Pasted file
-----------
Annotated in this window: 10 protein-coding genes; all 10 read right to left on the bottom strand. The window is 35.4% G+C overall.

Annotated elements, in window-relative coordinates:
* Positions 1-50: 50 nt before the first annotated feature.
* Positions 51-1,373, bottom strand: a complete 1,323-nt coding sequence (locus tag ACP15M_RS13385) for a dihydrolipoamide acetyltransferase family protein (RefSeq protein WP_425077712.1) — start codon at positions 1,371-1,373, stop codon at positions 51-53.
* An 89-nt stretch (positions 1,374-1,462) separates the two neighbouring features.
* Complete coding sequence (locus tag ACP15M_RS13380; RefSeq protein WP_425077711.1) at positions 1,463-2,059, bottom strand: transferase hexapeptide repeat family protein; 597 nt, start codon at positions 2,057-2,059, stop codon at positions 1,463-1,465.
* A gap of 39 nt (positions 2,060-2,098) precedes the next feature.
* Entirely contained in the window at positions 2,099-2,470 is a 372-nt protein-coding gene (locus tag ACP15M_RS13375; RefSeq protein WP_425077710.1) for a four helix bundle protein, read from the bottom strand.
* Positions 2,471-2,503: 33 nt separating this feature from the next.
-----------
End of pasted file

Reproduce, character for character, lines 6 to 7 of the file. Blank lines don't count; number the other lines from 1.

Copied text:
* Complete coding sequence (locus tag ACP15M_RS13380; RefSeq protein WP_425077711.1) at positions 1,463-2,059, bottom strand: transferase hexapeptide repeat family protein; 597 nt, start codon at positions 2,057-2,059, stop codon at positions 1,463-1,465.
* A gap of 39 nt (positions 2,060-2,098) precedes the next feature.